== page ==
Since then he has organised sponsored bike rides, coffee mornings, a Come Dine with Me-style event and more cake sales.
Charities which have benefited include: the People's Dispensary for Sick Animals, the Salvation Army, Children in Need, RNLI, Shelter and St Luke's Hospice in Plymouth.
He said: "I am not sure why I do it, but it's always been a natural thing that I've wanted to do. Pleasing me pleases other people as well."
He said he was "really chuffed" to be given the opportunity to carry the torch.
Kim Hosier - Portsmouth
Kim Hosier has run the Portsmouth Area Rape Crisis Centre for 15 years.
The organisation frequently uses sport to raise funds. Ms Hosier recently organised a women's football tournament and, along with other staff from the centre, has run the Great South Run on two occasions.
She was nominated by her daughter for her efforts in supporting victims of sexual abuse and domestic violence. The official Locog announcement described her as "an inspiration to the community".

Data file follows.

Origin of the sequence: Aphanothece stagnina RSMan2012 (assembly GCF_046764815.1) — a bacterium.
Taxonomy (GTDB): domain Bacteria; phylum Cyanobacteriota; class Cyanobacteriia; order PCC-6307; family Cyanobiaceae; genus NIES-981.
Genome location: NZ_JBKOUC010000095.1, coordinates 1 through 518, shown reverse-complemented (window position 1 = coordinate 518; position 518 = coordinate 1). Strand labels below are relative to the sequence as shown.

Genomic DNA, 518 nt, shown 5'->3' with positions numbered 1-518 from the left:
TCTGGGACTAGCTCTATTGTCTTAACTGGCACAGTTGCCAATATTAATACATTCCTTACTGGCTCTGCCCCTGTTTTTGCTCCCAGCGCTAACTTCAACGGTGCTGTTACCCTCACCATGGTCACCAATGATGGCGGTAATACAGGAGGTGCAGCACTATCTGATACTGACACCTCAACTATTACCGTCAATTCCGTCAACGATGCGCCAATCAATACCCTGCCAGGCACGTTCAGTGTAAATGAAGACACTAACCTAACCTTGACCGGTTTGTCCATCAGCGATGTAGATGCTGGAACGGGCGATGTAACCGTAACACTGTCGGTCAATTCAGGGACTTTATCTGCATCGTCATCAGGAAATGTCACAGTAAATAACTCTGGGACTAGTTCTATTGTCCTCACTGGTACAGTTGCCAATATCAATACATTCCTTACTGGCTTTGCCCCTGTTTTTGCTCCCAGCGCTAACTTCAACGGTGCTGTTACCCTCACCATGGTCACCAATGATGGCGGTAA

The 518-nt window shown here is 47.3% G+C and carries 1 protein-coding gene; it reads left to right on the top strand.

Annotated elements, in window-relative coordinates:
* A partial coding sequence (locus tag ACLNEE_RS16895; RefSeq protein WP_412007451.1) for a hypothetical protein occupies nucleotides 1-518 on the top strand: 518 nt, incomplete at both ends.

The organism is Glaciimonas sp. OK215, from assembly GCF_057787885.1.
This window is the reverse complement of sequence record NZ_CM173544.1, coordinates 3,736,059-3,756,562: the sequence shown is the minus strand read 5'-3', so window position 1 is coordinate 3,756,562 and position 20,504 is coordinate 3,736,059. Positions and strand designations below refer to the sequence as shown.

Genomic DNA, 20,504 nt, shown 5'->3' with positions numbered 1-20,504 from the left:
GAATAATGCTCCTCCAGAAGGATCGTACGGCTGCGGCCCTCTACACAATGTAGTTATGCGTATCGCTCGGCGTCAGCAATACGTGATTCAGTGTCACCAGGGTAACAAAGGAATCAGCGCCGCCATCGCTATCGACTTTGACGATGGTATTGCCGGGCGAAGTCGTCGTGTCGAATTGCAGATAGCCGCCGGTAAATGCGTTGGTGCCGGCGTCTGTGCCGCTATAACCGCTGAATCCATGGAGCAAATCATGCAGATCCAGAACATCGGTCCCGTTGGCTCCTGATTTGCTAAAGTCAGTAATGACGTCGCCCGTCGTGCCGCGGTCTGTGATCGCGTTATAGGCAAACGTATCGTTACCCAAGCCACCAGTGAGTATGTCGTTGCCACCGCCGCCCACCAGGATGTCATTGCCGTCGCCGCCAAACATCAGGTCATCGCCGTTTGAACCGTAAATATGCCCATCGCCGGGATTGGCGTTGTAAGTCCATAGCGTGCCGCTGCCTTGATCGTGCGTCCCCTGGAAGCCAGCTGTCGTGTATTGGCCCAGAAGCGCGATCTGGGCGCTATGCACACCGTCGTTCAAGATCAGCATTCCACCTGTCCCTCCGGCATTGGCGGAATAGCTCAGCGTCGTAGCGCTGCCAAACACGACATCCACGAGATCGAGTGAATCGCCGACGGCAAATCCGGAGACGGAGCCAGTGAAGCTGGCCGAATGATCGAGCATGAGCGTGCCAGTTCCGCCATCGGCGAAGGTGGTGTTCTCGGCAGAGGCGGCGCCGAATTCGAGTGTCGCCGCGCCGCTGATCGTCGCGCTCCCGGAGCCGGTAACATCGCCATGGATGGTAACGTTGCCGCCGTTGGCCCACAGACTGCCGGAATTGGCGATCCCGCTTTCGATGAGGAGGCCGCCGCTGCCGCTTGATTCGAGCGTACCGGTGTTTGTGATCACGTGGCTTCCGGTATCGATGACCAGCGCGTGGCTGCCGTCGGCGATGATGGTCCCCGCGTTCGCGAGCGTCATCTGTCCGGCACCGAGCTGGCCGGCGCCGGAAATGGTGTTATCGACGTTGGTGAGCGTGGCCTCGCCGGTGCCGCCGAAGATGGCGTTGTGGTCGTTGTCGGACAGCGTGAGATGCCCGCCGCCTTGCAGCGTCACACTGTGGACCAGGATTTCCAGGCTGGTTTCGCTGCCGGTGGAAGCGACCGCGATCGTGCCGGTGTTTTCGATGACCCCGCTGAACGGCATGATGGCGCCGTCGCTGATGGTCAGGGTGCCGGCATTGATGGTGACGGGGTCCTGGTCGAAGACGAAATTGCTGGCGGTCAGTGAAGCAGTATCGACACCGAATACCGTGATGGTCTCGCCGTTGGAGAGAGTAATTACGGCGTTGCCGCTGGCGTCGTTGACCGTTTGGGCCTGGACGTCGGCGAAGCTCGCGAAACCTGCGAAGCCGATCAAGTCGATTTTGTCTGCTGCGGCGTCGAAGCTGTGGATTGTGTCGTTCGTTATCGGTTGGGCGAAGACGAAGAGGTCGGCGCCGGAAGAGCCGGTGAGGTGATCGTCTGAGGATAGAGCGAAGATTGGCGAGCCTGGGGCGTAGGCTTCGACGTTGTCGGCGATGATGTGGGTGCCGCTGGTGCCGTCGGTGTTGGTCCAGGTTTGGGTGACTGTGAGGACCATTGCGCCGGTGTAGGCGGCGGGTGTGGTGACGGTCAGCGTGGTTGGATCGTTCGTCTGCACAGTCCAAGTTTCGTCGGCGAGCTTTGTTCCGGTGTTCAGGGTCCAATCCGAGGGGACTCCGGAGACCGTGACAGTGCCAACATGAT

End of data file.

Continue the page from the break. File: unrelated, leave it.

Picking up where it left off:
Ms Hosier will run a section of the route in the Bridgemary area of Gosport.
She said: "I'm very excited, it's a once-in-a-lifetime experience but I'm very much running on behalf of the organisation.
"We've got 50 volunteers so I'll be carrying the torch for them as we try to raise awareness about these issues which are still largely hidden."
Nathan Mitchell - Gillingham, Kent
Sporting youngster Nathan Mitchell described his selection as a "once-in-a-lifetime opportunity".
The 12-year-old who is a pupil at The Howard School, in Gillingham, was chosen as part of the Olympic Get Set Schools programme.
Nathan, who represents the school in football, rugby and athletics, said he was still in shock after being chosen to carry the torch through Rochester.
He said: "I reckon I'll be feeling excited, proud and a bit nervous, but I don't know what it'll be like.
"I've been told the run is about a mile, so I may have to go for a couple of jogs beforehand."